The Bible can seem like an ancient book, full of “thees” and “thous”. It can seem confusing, with dragons, and dreams, and lots of things that “theology experts” argue about. But when we actually read what the Bible says, its often more relevant to our modern society than we might think.
In a recent poll, more than 10 percent of Americans identified Joan of Arc as Noah’s wife. When asked to name the four Gospels, only half of those polled could name even one. How about the Sermon on the Mount? When asked who delivered the message, only one in three knew the correct answer. And less than half gave the correct answer when asked what the first book of the Bible is.
So, is the Bible relevant today? One book in the Bible that echoes in our modern culture is the book of Isaiah. When we read Isaiah’s inspired words challenging ancient Israel to repent of their cultural corruption, it is easy to see how they apply to us today.
At the onset of his book, Isaiah was inspired to condemn the ancient Israelites for the fundamental sin of forgetting God. They were so focused on prosperity that they forget who gave them their bounty. In chapter 5 we read, “And now, O inhabitants of Jerusalem and men of Judah, judge please, between Me and My vineyard. What more could have been done to My vineyard that I have not done in it? Why then, when I expected it to bring forth good grapes, did it bring forth wild grapes?” (vv. 3-4). God uses the vineyard as a symbol of what care He personally gave to the land of Israel. He gave the people every possible blessing to bring them happiness and success. Yet their abundance only yielded the intoxicating fruit of decadence. A few verses later, we see what God saw as He looked down upon the land that He had blessed so abundantly. “Woe to those who rise early in the morning, that they may follow intoxicating drink; Who continue until night, till wine inflames them! The harp and the strings, the tambourine and flute, and wine are in their feasts; but they do not regard the work of the Lord, nor consider the operation of His hands” (vv. 11-12).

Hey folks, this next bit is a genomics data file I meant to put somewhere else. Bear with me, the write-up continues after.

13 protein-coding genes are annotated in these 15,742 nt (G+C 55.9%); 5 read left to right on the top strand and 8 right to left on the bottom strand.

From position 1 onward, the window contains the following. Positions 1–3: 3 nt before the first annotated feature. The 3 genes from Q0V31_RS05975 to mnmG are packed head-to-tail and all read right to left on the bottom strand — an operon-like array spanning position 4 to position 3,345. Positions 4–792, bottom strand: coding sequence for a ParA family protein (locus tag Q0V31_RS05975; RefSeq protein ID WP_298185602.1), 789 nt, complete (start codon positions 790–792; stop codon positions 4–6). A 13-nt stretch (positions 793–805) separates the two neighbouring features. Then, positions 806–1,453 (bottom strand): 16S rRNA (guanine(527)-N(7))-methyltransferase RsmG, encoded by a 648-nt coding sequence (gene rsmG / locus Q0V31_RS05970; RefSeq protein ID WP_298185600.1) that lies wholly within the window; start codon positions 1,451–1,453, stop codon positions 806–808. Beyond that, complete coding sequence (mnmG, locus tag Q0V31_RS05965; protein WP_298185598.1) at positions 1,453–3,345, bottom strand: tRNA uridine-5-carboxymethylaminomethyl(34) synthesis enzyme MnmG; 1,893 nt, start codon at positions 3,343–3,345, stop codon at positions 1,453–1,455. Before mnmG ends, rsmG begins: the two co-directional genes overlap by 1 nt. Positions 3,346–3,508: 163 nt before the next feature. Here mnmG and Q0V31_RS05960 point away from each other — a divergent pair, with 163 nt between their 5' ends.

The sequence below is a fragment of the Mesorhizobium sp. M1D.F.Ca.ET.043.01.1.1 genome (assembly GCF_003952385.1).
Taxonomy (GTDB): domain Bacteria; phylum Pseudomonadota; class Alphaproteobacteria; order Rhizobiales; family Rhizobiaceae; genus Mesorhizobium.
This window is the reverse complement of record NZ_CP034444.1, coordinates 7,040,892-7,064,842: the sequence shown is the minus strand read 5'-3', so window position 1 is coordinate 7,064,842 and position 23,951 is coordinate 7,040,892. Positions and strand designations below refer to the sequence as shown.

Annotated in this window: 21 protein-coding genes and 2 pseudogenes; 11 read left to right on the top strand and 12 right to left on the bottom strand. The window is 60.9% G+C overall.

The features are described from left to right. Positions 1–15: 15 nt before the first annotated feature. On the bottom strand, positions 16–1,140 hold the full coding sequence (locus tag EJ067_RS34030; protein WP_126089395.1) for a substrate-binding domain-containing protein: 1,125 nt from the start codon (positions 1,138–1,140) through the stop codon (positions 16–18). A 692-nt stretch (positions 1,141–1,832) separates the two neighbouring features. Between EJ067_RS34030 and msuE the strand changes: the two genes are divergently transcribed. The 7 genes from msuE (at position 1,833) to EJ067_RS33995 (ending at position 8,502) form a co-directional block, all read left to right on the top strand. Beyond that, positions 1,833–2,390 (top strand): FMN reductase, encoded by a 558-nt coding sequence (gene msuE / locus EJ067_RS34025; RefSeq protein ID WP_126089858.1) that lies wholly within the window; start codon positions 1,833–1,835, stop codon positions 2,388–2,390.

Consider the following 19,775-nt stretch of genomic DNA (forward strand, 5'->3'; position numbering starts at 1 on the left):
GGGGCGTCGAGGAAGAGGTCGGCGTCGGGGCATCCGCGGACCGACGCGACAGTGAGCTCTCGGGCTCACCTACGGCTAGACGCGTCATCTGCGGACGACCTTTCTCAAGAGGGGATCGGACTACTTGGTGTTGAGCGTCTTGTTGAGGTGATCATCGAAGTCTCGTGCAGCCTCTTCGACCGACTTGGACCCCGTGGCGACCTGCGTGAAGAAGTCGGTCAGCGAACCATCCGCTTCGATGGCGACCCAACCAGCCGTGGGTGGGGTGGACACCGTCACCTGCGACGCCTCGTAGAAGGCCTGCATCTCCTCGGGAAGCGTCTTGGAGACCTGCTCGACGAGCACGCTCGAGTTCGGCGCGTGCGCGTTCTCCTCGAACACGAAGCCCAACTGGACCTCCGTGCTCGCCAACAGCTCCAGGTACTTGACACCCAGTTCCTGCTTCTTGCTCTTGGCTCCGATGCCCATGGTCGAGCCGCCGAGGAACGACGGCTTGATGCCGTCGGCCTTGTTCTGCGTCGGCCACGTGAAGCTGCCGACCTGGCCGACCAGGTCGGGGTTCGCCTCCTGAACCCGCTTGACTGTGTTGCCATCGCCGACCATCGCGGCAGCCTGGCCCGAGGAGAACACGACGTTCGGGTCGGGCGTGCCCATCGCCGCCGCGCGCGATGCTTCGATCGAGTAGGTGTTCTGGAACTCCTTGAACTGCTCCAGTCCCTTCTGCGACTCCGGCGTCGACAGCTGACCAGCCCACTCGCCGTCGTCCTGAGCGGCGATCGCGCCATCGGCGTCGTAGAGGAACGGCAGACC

For such an ancient book, Isaiah’s words are remarkably appropriate for today. We have lost sight of the God who has granted us the blessings we enjoy. We do not know Him, and we do not know His word.
Many years before the prophet Isaiah began to write, God used another man, Moses, to warn Israel in advance. He revealed the blessings that He planned to pour out on them. God would love them, bless them with children and with an abundance of crops. They would be blessed with good health and with peace (Deuteronomy 7:12-23).
But there was a requirement. “You shall love the Lord your God with all your heart, with all you soul, and with all your strength. And these words which I command you today shall be in your heart. You shall teach them diligently to your children, and shall talk of them when you sit in your house, when you walk by the way, when you lie down, and when you rise up” (Deuteronomy 6:5-6).
Never forget God. Teach your children about God. Do not forget the God who blessed you so abundantly.
The prophets of the Bible, from Moses to Isaiah and beyond, were inspired to proclaim a message to the people of their day, warning them against turning away from God.
And they were inspired to write those words down so we can read them today and be warned. They have just as much meaning for us today as they ever did for our ancient forefathers. For more information regarding who God is and what His plan is for us, read our booklet The Real God: Proofs and Promises. You can read it online, or request your own printed copy, absolutely free.